Cleveland Cavaliers: Five Keys to Future Success
After two years of lottery draft picks, the Cleveland Cavaliers' future is beginning to take shape.
GM Chris Grant has formed a solid core of players, led by Rookie of the Year Kyrie Irving.
The future of the Cavaliers can either lead to stardom or irrelevance. The following are five ways the Cavs can, once again, become a solid playoff contending team.
Dion Waiters Must Reach His Full Potential
Michael Ivins-US PRESSWIRE
To contend in today’s NBA, having multiple All-Stars on a roster is essential.
There is no reason to believe Rookie of the Year Kyrie Irving will not develop into an All-Star as soon as this season. In his rookie season, Irving averaged more points in less minutes than former Rookie of the Year Award winners Derrick Rose and Chris Paul (via ESPN).
Rookie shooting guard Dion Waiters has the potential to become the sidekick All-Star next to Irving.
While his Summer League performance didn't impress anyone, Waiters has shown flashes of high-level basketball. His athleticism, paired with a solid slash-and-finish ability, has left Cleveland fans and scouts salivating. While Dwyane Wade comparisons are a bit far-out, Waiters has every skill necessary to become a star.
Waiters must develop into an All-Star, not a solid starter. Teams full of solid starters, such as the Memphis Grizzlies, have continually lost to teams with multiple All-Stars, such as the Oklahoma City Thunder. All-Star development is essential in bringing Cleveland back into contention.
Tristan Thompson Must Develop His Offensive Skills
David Richard-US PRESSWIRE
For the past year, Cavaliers fans have been split on the decision to pass on Lithuanian center Jonas Valanciunas to draft power forward Tristan Thompson. Valanciunas will enter the NBA this season, so this year will start to show if the Cavaliers’ Front Office made the correct decision.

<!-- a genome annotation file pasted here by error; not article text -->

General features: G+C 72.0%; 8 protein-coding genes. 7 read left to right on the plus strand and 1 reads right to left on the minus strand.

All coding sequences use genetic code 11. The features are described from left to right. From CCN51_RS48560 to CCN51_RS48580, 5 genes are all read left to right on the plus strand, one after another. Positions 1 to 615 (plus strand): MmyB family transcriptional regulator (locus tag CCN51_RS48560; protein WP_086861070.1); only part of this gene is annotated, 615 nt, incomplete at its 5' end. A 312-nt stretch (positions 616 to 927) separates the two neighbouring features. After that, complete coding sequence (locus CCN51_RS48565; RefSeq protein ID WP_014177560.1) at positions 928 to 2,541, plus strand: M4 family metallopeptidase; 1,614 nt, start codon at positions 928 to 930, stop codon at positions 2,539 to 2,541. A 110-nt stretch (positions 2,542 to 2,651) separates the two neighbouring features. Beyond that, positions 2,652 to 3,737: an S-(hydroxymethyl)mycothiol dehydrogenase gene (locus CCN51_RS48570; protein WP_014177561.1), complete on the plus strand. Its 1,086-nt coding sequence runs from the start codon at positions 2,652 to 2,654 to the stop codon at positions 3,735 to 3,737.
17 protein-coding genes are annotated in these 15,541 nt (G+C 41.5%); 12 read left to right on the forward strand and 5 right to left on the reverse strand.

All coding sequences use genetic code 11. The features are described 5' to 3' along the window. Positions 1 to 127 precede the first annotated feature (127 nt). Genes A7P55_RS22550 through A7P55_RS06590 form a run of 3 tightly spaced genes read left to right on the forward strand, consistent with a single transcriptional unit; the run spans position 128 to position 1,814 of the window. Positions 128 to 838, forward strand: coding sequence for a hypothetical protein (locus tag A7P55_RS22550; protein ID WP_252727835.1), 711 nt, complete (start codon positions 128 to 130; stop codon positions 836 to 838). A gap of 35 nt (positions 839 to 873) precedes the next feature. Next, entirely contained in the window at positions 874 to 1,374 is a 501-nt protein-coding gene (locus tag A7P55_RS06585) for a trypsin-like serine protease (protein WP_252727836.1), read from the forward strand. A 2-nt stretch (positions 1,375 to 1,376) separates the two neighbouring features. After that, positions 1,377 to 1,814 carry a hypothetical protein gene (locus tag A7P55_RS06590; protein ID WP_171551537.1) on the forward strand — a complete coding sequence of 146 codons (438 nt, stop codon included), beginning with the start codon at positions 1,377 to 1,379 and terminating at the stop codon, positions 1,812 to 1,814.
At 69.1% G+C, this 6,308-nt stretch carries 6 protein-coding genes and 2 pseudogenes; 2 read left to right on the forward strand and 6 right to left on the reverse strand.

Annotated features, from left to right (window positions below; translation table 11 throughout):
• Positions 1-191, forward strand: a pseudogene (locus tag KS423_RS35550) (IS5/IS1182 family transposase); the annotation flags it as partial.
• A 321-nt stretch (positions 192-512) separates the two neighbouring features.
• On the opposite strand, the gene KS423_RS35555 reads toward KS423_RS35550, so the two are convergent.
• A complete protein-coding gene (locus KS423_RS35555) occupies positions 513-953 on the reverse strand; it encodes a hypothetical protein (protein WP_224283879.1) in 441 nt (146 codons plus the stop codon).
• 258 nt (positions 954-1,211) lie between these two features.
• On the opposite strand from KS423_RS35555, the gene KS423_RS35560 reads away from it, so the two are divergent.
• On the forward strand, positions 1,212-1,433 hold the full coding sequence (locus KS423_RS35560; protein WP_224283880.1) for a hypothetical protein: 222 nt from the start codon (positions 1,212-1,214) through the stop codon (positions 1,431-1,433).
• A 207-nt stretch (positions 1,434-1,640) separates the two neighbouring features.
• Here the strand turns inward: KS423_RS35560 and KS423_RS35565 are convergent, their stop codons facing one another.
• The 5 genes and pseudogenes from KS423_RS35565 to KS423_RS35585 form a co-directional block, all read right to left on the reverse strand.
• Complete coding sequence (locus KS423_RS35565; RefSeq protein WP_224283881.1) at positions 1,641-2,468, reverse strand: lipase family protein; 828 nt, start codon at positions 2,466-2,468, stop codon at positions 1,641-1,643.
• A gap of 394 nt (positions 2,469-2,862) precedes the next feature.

To help his case, Thompson must improve on the offensive end of the court. Last season Thompson averaged 8.2 points per game, shooting under 44% from the field. Even worse, Thompson shot only 55.2% from the free-throw line.
Those numbers are unacceptable if Thompson wishes become a significant part of the Cavaliers’ rebuilding effort.
Fortunately, Thompson has spent the offseason working with two-time All-Star Zydrunas Ilgauskas. He has shown improvement: In the Summer League, Thompson averaged 10 points per 15.8 minutes while shooting about 60% from the field. To make a significant contribution to the Cavaliers, he must be able to transfer these averages into the regular season.
The addition of Tyler Zeller will also provide Thompson with better opportunities to succeed this year. Thompson’s biggest weakness, jump shooting, is one of Zeller’s strengths. Defenses will pay more attention to Zeller in the high-post, allowing Thompson to thrive in the low-post.
Thompson is essential to the Cavaliers’ future; he must prove to Cleveland that he was worth his high draft selection.
Injuries Must Be Limited
David Richard-US PRESSWIRE
Last season, the Cavaliers got bitten pretty hard by the injury bug.
When Anderson Varejao and Kyrie Irving went down with injuries, the Cavaliers went from possible 8th-seed playoff contenders to, sadly, one of the worst teams in basketball.